RBS reports losses and provisions $2 bln for insurance mis-selling
RBS, which is 82% owned by British taxpayers, said revenue in the period fell to $17.5 billion from $23.8 billion a year earlier.
The disappointing results were attributed to a $4.6 billion charge for the fair value of the company’s debt. Revenue for the second quarter has also narrowed by roughly one third coming in at $9.5 billion compared to $12.8 billion in the same quarter a year before.
“Despite the tougher economy, these results show our ongoing businesses to be more resilient than before with many further improvements under way,” Chief Executive Stephen Hester said.
The bank has put aside a hefty provision of $195 billion to pay the costs of a computer crash following a systems upgrade at the bank in June which stopped payments being processed, causing havoc with customer accounts. Hester said he would not accept a bonus for this year in light of the IT fiasco, adding that recent mistakes had seen the banking sector's reputation 'fall to new lows'.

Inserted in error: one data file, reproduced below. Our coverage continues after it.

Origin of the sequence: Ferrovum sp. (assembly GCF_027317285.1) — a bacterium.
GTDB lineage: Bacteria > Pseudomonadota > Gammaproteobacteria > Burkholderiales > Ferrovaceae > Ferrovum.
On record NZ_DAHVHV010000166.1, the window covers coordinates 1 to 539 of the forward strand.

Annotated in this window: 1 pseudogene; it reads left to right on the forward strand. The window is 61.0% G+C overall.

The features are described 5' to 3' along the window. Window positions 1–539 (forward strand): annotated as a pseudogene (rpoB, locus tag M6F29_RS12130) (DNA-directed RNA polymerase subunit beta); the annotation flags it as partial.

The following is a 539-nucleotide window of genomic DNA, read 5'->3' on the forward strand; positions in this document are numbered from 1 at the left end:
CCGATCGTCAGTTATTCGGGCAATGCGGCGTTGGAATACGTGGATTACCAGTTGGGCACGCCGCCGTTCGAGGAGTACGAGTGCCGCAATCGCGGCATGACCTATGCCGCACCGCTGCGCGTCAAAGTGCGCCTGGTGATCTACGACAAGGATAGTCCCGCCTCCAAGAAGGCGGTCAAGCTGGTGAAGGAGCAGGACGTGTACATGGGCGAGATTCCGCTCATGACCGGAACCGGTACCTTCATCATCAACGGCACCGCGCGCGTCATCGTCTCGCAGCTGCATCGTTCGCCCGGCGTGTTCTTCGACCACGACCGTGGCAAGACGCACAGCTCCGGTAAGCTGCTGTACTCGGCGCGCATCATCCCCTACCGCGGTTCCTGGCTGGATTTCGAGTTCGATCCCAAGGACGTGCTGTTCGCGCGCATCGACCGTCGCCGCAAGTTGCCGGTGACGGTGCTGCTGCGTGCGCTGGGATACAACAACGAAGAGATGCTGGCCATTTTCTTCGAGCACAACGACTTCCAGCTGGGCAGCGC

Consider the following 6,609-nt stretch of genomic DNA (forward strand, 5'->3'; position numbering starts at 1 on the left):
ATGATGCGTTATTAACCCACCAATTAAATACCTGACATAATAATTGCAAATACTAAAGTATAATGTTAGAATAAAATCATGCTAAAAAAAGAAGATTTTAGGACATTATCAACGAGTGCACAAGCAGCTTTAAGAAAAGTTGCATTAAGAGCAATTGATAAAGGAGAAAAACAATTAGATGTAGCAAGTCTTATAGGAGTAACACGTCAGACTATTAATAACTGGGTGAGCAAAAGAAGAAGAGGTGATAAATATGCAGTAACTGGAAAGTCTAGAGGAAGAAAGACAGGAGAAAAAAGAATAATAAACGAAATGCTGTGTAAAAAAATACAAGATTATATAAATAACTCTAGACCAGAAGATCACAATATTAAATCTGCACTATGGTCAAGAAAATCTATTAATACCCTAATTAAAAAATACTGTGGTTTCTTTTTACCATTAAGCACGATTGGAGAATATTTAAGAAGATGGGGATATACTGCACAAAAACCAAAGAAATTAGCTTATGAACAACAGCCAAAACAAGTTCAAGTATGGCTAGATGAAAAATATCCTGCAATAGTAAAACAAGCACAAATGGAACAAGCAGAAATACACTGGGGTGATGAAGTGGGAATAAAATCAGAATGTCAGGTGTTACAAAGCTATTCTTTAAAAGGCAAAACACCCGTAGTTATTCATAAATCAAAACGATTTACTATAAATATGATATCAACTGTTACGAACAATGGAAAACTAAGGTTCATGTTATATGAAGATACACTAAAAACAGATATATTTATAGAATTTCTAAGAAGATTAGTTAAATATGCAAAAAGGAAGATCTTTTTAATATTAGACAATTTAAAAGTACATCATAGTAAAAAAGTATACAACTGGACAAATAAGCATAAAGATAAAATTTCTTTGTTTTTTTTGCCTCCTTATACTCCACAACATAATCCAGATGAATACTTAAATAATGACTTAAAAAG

The worst problems were in RBS' Ulster Bank subsidiary in Northern Ireland, where Hester said problems with customer accounts had "now been largely rectified."
The bank also set aside $78 million for compensating loan customers who were mis-sold complex interest rate swaps.
It also made an additional provision of $210 million to refund customers who bought payment protection insurance which they didn't need, raising the total provision for insurance mis-selling to roughly $2 billion.
However, the whopping sum does not include the fine the bank is likely to face for the Libor interest rate-rigging scandal.
Chief Executive Stephen Hester said although the issue remains under investigation and so far, only Barclays has been fined for its part in the scandal, he expected a huge penalty for the bank following the $451 million penalty imposed on Barclays last month.
RBS said it had sacked a number of employees for misconduct as a result of investigations into the fixing of the London interbank offered rate.